Thanks to rapid technological advancements, it has never been easier to track and screen potential candidates. Hiring managers only need to get on their computers to do a background check. A recent survey also cited that a growing number of recruiters are using social networking sites for pre-employment screening. But while search engines and social media platforms are useful tools, utilizing them for recruitment and screening has also created an ethical dilemma—how far is too far?
In a study called The Ethics of Pre-Employment Screening Through the Use of the Internet, it was found that over half of applicants found on search engines and nearly two-thirds of candidates found on social media were not hired as a result of the information seen by recruiters. What we see on an applicant’s online profile colors our bias without us knowing. In some cases, it can help us avoid problematic candidates but we must also remember that there is a fine line between red flags and freedom of speech.
Disregarding dichotomy of social presence
Recruiters can argue that we are not crossing the privacy lines since technically, everything online is public information. It is not unheard of, however, for social media savvy applicants to dichotomize their online presence. Applicants may deny you access to their Facebook page in favor of connecting with you through a more professional platform like LinkedIn instead. An article on the Undercover Recruiter suggests not to be quick to write off such candidates. Rather than look at it as an applicant “showing some backbone,” think of it as their ability to properly represent your company by separating their personal and professional lives.
Prying instead of conducting research
There are certain positions that require a flawless social media presence, like those in marketing, public relations, and executive level jobs. But outside of this context, it wouldn’t make sense to be as in-depth with your research. This, according to an HR Zone article, is why companies should have a social media screening policy. Anything that doesn’t concern credentials and qualifications, like age, gender, sexual orientation, race, religion or political beliefs should not be considered as factors for your hiring decisions. Just as candidates distinguish between private and professional platforms, so too should recruiters and hiring managers.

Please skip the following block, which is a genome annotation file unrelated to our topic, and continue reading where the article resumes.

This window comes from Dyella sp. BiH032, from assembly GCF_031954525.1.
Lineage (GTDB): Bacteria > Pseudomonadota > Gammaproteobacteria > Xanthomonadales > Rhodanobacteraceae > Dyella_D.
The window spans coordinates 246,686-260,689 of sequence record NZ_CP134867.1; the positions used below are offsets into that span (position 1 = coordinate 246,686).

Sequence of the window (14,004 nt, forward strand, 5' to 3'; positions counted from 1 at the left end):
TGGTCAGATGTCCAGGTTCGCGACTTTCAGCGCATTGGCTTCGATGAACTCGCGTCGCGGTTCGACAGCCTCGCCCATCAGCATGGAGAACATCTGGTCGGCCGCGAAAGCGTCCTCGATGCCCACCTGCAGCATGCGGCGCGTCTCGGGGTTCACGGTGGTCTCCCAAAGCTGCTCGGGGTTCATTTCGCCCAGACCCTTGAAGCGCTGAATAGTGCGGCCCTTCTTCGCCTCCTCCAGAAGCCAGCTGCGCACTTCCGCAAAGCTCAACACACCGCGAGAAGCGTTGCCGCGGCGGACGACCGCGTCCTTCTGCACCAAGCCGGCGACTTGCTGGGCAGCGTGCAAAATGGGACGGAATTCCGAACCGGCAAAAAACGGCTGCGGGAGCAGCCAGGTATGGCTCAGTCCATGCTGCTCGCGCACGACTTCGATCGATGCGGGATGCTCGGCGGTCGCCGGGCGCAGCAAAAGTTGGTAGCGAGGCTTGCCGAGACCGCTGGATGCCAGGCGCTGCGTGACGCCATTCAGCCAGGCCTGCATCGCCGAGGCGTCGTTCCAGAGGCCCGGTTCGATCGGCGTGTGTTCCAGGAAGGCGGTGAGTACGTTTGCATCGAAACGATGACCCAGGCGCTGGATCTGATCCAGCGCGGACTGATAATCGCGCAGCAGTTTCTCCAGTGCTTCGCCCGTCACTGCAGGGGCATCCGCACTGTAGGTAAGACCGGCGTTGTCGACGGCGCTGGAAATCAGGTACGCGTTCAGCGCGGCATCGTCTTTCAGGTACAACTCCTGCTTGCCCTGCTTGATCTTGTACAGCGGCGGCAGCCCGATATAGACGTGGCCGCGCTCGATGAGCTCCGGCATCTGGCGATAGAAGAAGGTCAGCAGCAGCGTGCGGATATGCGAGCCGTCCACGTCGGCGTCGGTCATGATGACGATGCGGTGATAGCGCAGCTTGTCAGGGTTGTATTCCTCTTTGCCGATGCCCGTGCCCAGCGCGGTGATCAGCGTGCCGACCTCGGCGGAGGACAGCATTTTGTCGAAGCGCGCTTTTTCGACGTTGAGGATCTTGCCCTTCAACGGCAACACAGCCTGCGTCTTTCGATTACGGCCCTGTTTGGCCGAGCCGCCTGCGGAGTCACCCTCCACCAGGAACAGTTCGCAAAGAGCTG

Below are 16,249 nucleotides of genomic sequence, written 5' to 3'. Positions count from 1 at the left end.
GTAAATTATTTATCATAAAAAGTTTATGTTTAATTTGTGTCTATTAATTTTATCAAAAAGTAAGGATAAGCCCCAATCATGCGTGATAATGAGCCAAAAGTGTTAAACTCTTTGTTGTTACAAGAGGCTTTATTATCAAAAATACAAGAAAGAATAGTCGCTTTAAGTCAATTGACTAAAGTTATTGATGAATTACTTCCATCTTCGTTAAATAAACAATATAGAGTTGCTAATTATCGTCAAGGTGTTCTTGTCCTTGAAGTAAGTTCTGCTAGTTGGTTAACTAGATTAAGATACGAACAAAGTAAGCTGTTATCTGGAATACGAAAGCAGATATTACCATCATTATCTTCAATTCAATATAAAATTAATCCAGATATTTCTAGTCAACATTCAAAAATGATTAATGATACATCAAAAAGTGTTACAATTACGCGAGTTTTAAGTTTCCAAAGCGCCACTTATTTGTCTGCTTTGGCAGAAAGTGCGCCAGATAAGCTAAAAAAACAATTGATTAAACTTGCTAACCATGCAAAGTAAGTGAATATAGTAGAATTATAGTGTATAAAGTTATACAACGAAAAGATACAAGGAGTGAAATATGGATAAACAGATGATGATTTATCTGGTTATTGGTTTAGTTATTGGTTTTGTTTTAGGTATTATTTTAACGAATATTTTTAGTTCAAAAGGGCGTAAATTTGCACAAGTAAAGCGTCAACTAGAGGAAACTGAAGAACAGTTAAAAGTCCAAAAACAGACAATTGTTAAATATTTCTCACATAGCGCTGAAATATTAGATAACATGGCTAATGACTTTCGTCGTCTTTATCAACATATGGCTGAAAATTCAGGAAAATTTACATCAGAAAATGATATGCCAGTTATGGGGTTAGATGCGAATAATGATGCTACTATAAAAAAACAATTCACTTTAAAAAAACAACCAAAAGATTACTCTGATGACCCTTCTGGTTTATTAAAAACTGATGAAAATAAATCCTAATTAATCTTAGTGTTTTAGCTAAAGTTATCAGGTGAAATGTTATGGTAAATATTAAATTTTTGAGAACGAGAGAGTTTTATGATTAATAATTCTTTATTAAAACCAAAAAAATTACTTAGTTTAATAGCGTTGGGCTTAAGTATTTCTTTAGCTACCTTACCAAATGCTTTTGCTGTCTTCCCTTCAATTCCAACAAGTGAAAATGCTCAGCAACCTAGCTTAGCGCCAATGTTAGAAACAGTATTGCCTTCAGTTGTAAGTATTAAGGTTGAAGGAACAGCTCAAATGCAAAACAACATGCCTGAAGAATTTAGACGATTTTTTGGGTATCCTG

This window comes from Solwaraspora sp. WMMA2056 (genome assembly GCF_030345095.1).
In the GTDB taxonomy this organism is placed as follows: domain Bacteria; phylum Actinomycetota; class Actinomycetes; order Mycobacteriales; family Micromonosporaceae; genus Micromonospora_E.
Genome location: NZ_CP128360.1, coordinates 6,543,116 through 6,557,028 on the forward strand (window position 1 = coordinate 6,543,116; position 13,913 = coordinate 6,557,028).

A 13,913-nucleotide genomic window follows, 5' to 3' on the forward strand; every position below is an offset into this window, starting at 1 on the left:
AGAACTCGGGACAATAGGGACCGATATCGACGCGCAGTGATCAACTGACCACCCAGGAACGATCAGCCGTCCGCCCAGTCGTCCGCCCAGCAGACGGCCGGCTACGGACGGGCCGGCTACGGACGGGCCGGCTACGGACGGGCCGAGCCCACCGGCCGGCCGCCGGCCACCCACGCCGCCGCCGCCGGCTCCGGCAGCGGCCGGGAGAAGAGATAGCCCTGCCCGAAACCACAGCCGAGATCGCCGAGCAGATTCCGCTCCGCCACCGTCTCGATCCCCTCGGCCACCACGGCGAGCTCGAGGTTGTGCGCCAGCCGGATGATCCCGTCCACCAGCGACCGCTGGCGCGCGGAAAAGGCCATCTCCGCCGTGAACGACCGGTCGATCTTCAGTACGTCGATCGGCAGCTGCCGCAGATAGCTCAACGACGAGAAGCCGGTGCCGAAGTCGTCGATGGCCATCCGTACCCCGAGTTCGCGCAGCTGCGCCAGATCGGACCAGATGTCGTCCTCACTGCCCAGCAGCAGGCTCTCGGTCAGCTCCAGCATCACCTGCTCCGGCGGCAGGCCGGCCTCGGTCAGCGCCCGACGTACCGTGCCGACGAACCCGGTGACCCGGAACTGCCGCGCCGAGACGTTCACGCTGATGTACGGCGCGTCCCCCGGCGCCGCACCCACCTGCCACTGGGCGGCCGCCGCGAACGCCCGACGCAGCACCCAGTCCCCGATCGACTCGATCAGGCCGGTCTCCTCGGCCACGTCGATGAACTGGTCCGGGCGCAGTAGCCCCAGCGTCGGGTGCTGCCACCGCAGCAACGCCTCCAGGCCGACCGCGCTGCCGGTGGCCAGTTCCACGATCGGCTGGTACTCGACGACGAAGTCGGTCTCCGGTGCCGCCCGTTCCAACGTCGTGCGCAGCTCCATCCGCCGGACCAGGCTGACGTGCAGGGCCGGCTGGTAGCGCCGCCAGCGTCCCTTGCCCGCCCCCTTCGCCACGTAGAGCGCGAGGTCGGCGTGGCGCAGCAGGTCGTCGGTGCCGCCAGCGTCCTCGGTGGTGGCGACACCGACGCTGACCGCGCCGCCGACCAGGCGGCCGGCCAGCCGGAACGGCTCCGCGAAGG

Failing to inform candidates of social screening
Right now, there is no law in the Philippines that says we are not allowed to collate data from a potential hire’s social media account. The question is “should you?” And if you go through with it, do you let the candidate know that the information you gathered will have bearing on their chances of being employed? In the absence of clear rules, basic human decency dictates that we should at least advise applicants that data on their social media profiles will be used in the hiring process. Should it influence the hiring manager’s decision, they should also be offered the chance to respond.
It’s essential to review candidates’ social media profiles, but we should always consider what is fair and ethical for the hiring process. Relying on your interviewing skills, intuition and recommendations is just as effective, if not more, when looking for promising talent.